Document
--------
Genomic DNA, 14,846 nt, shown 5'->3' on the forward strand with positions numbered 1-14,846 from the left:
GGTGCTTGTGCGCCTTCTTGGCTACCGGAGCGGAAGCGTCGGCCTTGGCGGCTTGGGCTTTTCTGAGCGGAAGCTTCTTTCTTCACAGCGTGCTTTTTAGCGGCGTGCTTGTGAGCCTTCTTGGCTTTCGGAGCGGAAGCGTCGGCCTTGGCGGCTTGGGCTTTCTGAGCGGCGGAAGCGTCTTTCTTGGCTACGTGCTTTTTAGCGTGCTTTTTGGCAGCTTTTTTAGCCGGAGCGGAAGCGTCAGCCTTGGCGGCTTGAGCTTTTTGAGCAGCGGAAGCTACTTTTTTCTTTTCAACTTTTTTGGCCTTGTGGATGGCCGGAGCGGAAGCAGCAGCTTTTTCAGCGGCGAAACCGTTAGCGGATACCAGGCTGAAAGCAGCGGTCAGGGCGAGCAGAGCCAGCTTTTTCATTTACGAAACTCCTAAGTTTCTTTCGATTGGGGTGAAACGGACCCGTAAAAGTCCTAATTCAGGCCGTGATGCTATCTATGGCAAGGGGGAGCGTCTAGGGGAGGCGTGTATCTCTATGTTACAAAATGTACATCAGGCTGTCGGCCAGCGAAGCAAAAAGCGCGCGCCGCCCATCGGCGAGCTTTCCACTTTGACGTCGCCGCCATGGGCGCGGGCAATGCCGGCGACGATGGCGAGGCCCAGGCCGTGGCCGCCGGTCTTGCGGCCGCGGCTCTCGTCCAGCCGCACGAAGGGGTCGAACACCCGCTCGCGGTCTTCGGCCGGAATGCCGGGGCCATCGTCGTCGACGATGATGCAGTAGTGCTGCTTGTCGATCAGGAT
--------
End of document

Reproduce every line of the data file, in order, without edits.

Genomic DNA, 14,846 nt, shown 5'->3' on the forward strand with positions numbered 1-14,846 from the left:
GGTGCTTGTGCGCCTTCTTGGCTACCGGAGCGGAAGCGTCGGCCTTGGCGGCTTGGGCTTTTCTGAGCGGAAGCTTCTTTCTTCACAGCGTGCTTTTTAGCGGCGTGCTTGTGAGCCTTCTTGGCTTTCGGAGCGGAAGCGTCGGCCTTGGCGGCTTGGGCTTTCTGAGCGGCGGAAGCGTCTTTCTTGGCTACGTGCTTTTTAGCGTGCTTTTTGGCAGCTTTTTTAGCCGGAGCGGAAGCGTCAGCCTTGGCGGCTTGAGCTTTTTGAGCAGCGGAAGCTACTTTTTTCTTTTCAACTTTTTTGGCCTTGTGGATGGCCGGAGCGGAAGCAGCAGCTTTTTCAGCGGCGAAACCGTTAGCGGATACCAGGCTGAAAGCAGCGGTCAGGGCGAGCAGAGCCAGCTTTTTCATTTACGAAACTCCTAAGTTTCTTTCGATTGGGGTGAAACGGACCCGTAAAAGTCCTAATTCAGGCCGTGATGCTATCTATGGCAAGGGGGAGCGTCTAGGGGAGGCGTGTATCTCTATGTTACAAAATGTACATCAGGCTGTCGGCCAGCGAAGCAAAAAGCGCGCGCCGCCCATCGGCGAGCTTTCCACTTTGACGTCGCCGCCATGGGCGCGGGCAATGCCGGCGACGATGGCGAGGCCCAGGCCGTGGCCGCCGGTCTTGCGGCCGCGGCTCTCGTCCAGCCGCACGAAGGGGTCGAACACCCGCTCGCGGTCTTCGGCCGGAATGCCGGGGCCATCGTCGTCGACGATGATGCAGTAGTGCTGCTTGTCGATCAGGAT